Mon. Nov 28th, 2022

Principles for executives and marketers to follow

New terms like “metaverse” and “web 3/web 4” have led many to conclude that we are in the midst of yet another paradigm shift. You never know.But, as with many other things in life, it’s not the thing itself that matters so much as its consequences. In addition to that, the management of the thing must be repeatable and sustainable. When we realise this, our anxiety dissipates.

As a result, it’s helpful to think of the metaverse as a sort of second coming of previously recognised technological capabilities. “Industry 4.0” was all about bringing the physical and digital worlds together, and “Augmented Reality” and “Virtual Reality” are two examples of this convergence.

How long has it taken for the metaverse to emerge? It’s because other key technologies, such as better cloud computing, faster broadband access and virtual currencies and collaboration tools, were not ready when metaverse-related technology first appeared. When it comes to the internet’s transition from a 2D to a 3D world, the Metaverse is the beginning. According to the company’s slogan, at least.

As a matter of fact, it’s both old and new at the same time. Don’t underestimate its power. It’s widely expected to create entirely new industries and transform commerce, the “creator economy,” and, of course, the very nature of personal and professional communication and collaboration itself. That is why marketing professionals will have an opportunity to think differently about how they interact with customers, at least in terms of how they actually do it. However, in an industry that eats buzzwords and loves to follow the pack, thinking differently has often proved to be a stretch.

As an illustration, consider the following. It’s possible that you and/or your avatar could converse with an avatar of a customer service representative in a booth rather than over the phone. What are the repercussions of such an encounter? It’s not clear how we’d consume, relate, process, or react to it in that context.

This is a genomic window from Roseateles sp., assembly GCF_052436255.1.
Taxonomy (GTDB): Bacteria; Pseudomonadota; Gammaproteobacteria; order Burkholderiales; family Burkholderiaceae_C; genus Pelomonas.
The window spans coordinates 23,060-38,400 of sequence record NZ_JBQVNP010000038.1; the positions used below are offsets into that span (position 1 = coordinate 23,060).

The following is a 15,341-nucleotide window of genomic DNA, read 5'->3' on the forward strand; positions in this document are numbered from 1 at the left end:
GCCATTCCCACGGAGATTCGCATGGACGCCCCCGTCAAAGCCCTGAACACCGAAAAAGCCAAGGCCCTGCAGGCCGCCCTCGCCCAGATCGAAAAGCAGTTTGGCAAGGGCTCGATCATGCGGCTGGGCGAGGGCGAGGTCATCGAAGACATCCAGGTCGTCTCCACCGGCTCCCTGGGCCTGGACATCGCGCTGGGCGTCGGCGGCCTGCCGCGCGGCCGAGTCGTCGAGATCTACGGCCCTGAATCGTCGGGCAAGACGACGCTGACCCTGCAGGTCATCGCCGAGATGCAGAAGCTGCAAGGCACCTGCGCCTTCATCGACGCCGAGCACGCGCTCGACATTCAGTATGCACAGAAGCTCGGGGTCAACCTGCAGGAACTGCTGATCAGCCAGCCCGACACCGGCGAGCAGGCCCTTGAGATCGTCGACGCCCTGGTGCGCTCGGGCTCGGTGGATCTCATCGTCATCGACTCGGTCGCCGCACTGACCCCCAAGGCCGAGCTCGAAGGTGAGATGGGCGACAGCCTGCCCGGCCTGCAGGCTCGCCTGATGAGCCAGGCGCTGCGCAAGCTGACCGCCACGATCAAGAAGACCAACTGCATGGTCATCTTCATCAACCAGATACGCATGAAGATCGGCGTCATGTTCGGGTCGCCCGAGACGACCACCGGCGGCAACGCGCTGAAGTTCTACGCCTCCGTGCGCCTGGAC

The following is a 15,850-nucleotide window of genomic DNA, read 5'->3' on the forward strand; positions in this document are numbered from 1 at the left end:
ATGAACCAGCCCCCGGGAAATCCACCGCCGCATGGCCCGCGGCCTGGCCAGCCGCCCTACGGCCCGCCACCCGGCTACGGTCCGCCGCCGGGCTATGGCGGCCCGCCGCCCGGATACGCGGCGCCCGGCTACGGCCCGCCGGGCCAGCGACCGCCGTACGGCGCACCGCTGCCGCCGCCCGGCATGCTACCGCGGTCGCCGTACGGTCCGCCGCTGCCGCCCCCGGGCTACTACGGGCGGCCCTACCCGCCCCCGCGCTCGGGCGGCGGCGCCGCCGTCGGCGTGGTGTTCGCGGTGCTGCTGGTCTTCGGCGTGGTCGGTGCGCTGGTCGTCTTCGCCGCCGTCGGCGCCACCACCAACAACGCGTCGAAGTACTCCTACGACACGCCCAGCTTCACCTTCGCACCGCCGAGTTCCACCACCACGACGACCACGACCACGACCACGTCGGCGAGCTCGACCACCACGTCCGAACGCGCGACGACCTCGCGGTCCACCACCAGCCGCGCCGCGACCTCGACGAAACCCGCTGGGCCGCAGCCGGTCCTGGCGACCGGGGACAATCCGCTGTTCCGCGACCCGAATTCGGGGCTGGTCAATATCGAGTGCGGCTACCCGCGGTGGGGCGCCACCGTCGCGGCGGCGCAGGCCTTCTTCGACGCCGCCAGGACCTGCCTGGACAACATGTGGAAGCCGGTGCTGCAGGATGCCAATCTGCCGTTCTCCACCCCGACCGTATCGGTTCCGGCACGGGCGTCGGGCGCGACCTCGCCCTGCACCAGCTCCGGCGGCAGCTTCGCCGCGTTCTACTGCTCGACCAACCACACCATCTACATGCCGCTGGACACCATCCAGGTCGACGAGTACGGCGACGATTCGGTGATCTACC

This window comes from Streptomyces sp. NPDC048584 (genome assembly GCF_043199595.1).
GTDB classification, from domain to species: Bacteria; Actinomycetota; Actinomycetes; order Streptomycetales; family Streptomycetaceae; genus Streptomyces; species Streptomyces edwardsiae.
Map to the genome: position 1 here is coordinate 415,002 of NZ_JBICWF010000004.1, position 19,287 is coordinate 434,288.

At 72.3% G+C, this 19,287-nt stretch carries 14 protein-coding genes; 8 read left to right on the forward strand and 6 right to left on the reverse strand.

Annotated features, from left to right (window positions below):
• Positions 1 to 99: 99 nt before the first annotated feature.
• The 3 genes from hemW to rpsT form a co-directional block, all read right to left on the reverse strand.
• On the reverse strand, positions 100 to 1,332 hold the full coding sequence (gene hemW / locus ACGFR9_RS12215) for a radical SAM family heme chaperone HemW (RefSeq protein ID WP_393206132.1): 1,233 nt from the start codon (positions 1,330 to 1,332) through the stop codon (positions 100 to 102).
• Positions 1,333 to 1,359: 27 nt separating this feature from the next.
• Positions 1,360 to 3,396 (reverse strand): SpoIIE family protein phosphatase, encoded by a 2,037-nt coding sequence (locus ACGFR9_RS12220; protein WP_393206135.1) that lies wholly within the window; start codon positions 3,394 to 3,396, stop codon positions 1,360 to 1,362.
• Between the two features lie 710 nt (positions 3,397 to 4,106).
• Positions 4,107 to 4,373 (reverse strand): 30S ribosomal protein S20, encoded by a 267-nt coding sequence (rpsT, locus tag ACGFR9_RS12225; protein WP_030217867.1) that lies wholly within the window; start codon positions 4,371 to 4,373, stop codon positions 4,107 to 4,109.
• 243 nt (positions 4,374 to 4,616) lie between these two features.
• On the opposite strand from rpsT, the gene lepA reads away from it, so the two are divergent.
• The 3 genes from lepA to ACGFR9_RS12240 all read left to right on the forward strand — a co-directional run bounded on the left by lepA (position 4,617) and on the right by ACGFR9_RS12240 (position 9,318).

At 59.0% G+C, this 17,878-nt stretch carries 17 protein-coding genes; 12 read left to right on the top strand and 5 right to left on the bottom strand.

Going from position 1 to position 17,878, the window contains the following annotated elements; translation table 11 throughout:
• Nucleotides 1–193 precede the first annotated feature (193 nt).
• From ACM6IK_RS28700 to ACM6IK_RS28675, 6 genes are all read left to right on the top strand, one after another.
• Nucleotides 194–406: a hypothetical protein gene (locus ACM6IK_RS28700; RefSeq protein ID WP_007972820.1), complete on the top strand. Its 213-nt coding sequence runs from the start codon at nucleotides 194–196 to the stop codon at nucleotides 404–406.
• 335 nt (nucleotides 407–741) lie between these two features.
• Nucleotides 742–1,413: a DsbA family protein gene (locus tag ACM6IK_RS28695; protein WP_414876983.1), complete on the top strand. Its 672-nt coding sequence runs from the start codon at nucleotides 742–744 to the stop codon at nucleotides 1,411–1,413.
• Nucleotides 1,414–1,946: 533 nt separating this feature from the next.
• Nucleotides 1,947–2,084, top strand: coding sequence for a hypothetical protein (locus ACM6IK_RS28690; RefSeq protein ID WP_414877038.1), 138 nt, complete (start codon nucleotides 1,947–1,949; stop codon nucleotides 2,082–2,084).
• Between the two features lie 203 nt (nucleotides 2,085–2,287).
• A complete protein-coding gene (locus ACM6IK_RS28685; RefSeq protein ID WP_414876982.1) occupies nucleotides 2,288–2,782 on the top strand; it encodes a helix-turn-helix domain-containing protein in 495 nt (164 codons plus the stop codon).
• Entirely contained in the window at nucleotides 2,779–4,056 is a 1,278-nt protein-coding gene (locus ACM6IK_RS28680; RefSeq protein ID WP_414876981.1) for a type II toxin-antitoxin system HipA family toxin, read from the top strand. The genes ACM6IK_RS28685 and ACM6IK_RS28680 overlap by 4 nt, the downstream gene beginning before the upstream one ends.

Is there a single use case or idea that stands out above the rest?

Is it possible to establish principles that allow us to consistently take advantage of new opportunities while also ensuring their safety?

METAVERSE IS A PROBLEM WITH THE SERVICE LAYER

The service layer, in my opinion, accounts for between 90 and 98 percent of all interactions between a brand and its customers, depending on the category. If you have a storefront, these are all “services,” including parking, the website, and the contact centre.

To put it another way, our goal is to make all of them as low-friction and forgettable as possible.

That is correct. “Experience” has become a catchphrase in our industry. Because so many in the industry don’t know the difference and use the word “experience” to refer to anything and everything, the term is most often used to describe customer service interactions. That’s fine.

Brand activations and the like can now take advantage of the metaverse in a variety of exotic ways. All of these things have happened to me. We should also expect that, due to the novelty of the metaverse, some services will be highly experiential (memorable) for a short period of time. However, as the metaverse becomes more normalised, this will no longer be the case.

As a result, the majority of opportunities for your company will be found in the service layer of an engagement stack. And that means that you need to understand two critical points:

Many companies make the mistake of reusing old ideas in new contexts. This is an example of the critical mistake many make when it comes to using journey mapping in today’s world, which is based on a popular but outdated idea. Engagement-literacy is so low that people don’t even know it’s broken. And the metaverse will be in a state of utter chaos.

For a while, this was an important method for gaining a better understanding of customers. In reality, the practice’s true goal was to direct the buyer’s path to purchase, not to understand the customer’s journey in and of itself.

Until around 2010–2014, depending on your point of view, this was generally successful.

As it turns out, the term “journey mapping” was first coined by Colin Shaw in 2002, and it was based on his work. Brands were managing an average of two or three channels as recently as 2002 — twenty years ago as I type this.

Following this came a boom in the proliferation of digital platforms such as the Internet, mobile devices, cloud computing services, social media, and other electronic devices. By the end of 2019, we were dealing with up to 100 channels and customers who had become so hyper-connected that behavioural linearity in brand interactions had become a distant memory.

As a result, journey mapping has fallen out of favour over the last several decades. It was doomed by an overabundance of options and a lack of coherence. Remember that consultants and martech vendors are in it for the money, so don’t listen to them if they try to convince you otherwise.

The arrival of Web3 and the metaverse means that the proliferation of channels is far from complete.

By Adam

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